BLITZER: Since Sarah Palin joined the Republican ticket, she has improved John McCain's standing with women, but not every female voter certainly agrees with her strong stance on some of the moral issues, moral values, as their called. That's even true in her home state of Alaska. That's where Jessica Yellin has been spending the past several days.

All right, Jessica, you're in anchorage for us. What's Governor Palin's support level among women based on what you're learning?

JESSICA YELLIN, CNN CORRESPONDENT: Wolf, folks here in Alaska, women in particular, are sharply divided in their views of their governor. In fact, a women's protest against Sarah Palin drew the largest crowd Anchorage officials can remember in history here.


CROWD CHANTING: Yes, we can! Yes, we can!

YELLIN (voice over): Anchorage police estimated at least 1,500 protesters turned out for this anti-Palin rally declaring electing her would turn back the clock.

UNIDENTIFIED FEMALE: The message is that I'm a woman. I live in Alaska and I do not support Sarah Palin.

UNIDENTIFIED FEMALE: She is anti-abortion. You know, every woman should have the right to choose.

UNIDENTIFIED FEMALE: We have fought so hard to get where we are now to take a step back and take her views, absolutely no, no.

YELLIN: It wasn't just Democrats. Among the more emotional, this woman who says she's a Republican and a born again Christian.

UNIDENTIFIED FEMALE: I feel very strongly that other Christians need to examine their heart, and ask themselves is she really walking in a way that they want to follow.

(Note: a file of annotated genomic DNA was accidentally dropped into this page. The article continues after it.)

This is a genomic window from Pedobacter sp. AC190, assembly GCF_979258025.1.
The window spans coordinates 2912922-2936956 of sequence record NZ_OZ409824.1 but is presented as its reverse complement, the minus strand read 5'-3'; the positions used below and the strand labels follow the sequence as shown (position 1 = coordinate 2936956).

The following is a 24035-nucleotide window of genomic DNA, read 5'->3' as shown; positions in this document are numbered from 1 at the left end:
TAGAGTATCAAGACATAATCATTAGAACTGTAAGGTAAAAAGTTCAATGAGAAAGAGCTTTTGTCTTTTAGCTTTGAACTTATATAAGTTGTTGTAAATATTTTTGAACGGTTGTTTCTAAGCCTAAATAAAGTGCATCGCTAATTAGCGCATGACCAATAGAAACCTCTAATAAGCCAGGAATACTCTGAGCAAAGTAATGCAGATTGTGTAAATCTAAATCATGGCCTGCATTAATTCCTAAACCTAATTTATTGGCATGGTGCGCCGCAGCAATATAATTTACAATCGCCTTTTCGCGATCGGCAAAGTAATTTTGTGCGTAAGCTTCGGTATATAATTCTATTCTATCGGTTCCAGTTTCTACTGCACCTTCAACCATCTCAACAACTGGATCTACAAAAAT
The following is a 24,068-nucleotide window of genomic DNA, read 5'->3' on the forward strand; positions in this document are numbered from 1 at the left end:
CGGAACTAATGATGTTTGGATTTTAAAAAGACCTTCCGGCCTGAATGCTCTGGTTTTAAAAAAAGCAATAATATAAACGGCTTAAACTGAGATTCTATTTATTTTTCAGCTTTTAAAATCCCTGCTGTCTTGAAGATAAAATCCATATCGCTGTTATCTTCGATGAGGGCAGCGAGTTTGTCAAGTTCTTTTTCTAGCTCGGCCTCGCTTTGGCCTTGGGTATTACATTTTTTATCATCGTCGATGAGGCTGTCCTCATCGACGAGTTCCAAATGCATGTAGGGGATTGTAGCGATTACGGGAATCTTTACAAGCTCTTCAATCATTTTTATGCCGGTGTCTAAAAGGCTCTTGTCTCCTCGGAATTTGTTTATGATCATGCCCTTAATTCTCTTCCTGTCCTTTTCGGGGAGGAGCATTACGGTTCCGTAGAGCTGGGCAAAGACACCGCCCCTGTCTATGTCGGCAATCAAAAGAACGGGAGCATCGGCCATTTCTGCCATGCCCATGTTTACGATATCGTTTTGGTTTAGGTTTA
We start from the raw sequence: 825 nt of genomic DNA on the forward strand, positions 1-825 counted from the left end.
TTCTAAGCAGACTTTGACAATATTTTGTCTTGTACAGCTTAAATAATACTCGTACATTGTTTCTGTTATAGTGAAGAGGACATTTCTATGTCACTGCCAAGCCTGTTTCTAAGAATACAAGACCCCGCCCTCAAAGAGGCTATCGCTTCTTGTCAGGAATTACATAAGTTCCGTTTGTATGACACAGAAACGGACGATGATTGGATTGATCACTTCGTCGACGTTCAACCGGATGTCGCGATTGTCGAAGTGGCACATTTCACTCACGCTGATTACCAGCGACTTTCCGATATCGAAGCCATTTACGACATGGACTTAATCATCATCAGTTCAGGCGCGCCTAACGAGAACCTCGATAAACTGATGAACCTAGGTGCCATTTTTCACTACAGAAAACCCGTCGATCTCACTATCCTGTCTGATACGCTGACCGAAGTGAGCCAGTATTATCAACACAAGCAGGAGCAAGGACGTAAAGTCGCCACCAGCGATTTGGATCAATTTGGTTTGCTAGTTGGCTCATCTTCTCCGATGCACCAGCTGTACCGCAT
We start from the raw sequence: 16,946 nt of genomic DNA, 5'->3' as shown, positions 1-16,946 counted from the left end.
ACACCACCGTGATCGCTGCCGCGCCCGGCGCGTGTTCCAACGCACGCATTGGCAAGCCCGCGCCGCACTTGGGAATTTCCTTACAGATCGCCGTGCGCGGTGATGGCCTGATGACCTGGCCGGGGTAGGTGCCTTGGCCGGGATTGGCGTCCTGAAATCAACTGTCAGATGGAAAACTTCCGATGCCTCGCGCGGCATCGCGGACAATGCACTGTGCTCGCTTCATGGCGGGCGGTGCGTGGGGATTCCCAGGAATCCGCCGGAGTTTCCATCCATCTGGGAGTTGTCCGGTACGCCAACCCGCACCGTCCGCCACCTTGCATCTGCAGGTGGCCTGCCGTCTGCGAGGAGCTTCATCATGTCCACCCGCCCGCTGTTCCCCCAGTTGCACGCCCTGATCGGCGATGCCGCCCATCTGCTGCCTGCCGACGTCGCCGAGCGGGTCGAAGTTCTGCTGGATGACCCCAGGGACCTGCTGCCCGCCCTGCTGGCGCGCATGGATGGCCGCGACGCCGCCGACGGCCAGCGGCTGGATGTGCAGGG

YELLIN: A few miles away, the passion just as high at a farewell rally for Palin.

UNIDENTIFIED FEMALE: She represents women with morality message. She's pushing the morality agenda.

UNIDENTIFIED FEMALE: There has never been, I don't think, even with Hillary Clinton someone who is as poised and as much of a female role model as Sarah Palin is.

UNIDENTIFIED FEMALE: I don't think she's a feminist. She's a woman doing a job.

YELLIN: On stump, Palin does not shy from her image as a strong women. She sells herself as a barrier breaker.

SARA H PALIN, (R), VICE PRESIDENTIAL CANDIDATE: Alaska, were men are men and women win the Iditarod.

First women can break the glass ceiling for once and for all. YELLIN: You might think that would appeal to women. But Palin is actually doing better with men. The latest CNN opinion research poll shows 62 percent of men have a favorable view of Palin, that's 9 points higher than women. How Palin's reception by women, and her historic candidacy play at the ballot box, is still the big unknown.